Remember the faculty lounge? When I began at my current institution back in 1999, there was one in every building—sometimes two! This public space—complete with industrial furniture, coffee pots smoldering on burners, and a mini-fridge with sticky notes all over it reminding people to clean out their stinky sandwiches—was higher education’s version of the office water cooler. Faculty and staff connected, people in different departments shared ideas, jokes and snacks, and mainly people let off a bit of steam while taking a much-needed mental break during the day—often while they also made photocopies (remember those?). Many a problem or conundrum was vented, birthday cards signed (and cake shared), and aha moments with students were exulted over in the faculty lounge. NPR stories were re-told. Most importantly, this simple, open and welcoming space engendered a sense of community. I miss it.
Lately, I have been lamenting the increasing loss of face-to-face interaction. The prevailing attitude of taking care of business without having to actually get together has taken hold across all realms of society. Despite the also-growing trend toward “open workspaces,” there seems to be less and less contact with other human beings as a matter of course in life these days. “No need to meet; we can take care of that with email” has become a consistent mantra- and my nemesis—even as I imagine with dread the numbers of “reply all” to come. Recently, “I’ll set up a Google Docs account and we can use that to upload information rather than getting together” has taken hold. I am beginning to wonder whether I should, perhaps, begin sending my avatar to teach, thereby staying in my office for the entire working day. Or more to the millennial point—perhaps a class conducted entirely in Facebook Messenger? Class attendance would probably be greatly increased!
The “mail room” where the painted wood faculty mailboxes hang on the wall in alphabetical order—seems mostly a tribute now to a time long gone wherein actual business took place in this room and people converged, if briefly. Now, those mailboxes only occasionally hold a paper phone bill—and surely, these could be generated electronically. The room is no longer a help for those looking for human contact. Even the bulletin board in this room (for those millennials reading this article, that’s a location for actual paper announcements to be posted using thumb-tacks), which at one time held a plethora of messy communications, has been left in the dust as the electronic version has prevailed (so neat! So tidy! No trees killed!).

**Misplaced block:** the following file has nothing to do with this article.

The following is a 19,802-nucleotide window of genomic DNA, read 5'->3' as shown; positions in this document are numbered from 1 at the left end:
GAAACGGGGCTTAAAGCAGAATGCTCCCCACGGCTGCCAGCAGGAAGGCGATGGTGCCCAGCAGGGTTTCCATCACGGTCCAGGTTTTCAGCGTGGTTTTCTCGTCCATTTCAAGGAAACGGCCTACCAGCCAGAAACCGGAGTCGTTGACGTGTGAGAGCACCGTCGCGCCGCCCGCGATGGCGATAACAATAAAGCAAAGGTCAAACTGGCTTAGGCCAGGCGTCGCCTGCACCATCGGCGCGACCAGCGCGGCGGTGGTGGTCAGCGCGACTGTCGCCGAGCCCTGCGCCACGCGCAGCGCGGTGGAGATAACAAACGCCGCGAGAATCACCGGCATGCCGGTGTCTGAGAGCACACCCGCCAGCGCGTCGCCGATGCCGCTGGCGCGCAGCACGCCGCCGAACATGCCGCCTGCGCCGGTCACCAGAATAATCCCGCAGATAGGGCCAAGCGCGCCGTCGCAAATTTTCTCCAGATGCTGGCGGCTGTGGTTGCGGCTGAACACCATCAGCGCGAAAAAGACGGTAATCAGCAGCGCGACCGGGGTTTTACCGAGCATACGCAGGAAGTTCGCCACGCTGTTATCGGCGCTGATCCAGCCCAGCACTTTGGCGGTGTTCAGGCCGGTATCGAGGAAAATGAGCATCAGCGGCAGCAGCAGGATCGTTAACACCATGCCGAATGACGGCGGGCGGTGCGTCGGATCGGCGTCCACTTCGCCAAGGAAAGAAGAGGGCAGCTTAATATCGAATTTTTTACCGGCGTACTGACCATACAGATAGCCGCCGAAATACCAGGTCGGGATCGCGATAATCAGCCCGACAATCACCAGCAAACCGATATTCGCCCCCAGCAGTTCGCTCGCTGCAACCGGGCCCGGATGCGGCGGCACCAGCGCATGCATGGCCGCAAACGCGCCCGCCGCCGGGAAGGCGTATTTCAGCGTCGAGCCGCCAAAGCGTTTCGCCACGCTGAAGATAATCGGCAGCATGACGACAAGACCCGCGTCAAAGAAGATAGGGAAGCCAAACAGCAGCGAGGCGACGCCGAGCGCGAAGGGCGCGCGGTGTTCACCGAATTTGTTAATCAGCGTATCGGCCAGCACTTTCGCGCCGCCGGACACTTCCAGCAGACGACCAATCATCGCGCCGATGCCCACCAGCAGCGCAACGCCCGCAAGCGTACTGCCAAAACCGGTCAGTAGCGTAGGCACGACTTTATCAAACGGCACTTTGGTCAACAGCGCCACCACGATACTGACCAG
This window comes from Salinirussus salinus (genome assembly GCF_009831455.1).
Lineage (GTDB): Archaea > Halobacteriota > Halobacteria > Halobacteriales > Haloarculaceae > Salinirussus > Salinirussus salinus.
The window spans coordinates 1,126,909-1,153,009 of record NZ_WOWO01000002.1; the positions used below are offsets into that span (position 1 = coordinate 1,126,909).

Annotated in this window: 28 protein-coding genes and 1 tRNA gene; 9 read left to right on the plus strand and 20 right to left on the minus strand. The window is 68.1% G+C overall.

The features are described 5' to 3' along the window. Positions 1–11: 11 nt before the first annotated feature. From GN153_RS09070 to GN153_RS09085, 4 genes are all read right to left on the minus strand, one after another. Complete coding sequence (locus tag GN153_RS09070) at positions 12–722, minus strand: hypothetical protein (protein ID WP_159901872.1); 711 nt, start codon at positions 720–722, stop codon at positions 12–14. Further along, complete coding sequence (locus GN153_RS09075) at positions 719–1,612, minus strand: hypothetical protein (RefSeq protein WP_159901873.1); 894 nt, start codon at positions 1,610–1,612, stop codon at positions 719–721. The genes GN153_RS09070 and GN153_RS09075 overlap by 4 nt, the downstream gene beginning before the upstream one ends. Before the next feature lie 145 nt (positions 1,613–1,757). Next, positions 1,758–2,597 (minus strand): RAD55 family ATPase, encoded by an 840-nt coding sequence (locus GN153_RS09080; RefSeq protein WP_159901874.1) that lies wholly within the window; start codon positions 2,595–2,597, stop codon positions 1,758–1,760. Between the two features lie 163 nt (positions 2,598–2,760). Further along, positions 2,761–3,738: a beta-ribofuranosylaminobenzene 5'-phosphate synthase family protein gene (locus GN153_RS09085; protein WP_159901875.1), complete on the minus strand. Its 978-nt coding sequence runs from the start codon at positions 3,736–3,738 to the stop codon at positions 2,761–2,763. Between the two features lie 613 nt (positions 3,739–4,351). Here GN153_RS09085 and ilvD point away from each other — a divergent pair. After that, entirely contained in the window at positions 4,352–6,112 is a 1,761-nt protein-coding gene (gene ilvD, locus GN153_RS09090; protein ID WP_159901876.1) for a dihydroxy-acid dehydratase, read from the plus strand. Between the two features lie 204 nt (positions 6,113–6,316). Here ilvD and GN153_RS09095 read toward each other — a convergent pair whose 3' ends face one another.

Campus projects over the years have caused the old lounges, one-by-one, to be converted into other types of spaces. As student programming has expanded and entered the 21st century, so has the need, for example, for enhanced labs for computer gaming courses as well as for offerings in video production and electronic music. Computers have taken hold where, once, faculty congregated. So here I am, in the comfort of my own lonely office, on a hallway of offices, in a building of offices, with nowhere to wander to. Am I more productive? Maybe. I eat my lunch at my standing desk (don’t get me started about what happened to a common lunchtime!) as I grade papers, while simultaneously receiving and responding to all mail, as well as perusing the electronic faculty bulletin and checking Google Docs for new uploads from my current task force or committee. The actual faces of my colleagues and friends as seen at one time in person, have now been replaced by a “profile picture”—a tiny square with a face in it- which pops up with their email. At least when I have something funny to share with a colleague, or an aha moment with students to report (I haven’t figured out how to share cake this way yet)—there is an emoji for that: ☺ .
Sophie Lampard Dennis is associate professor of education at Landmark College.
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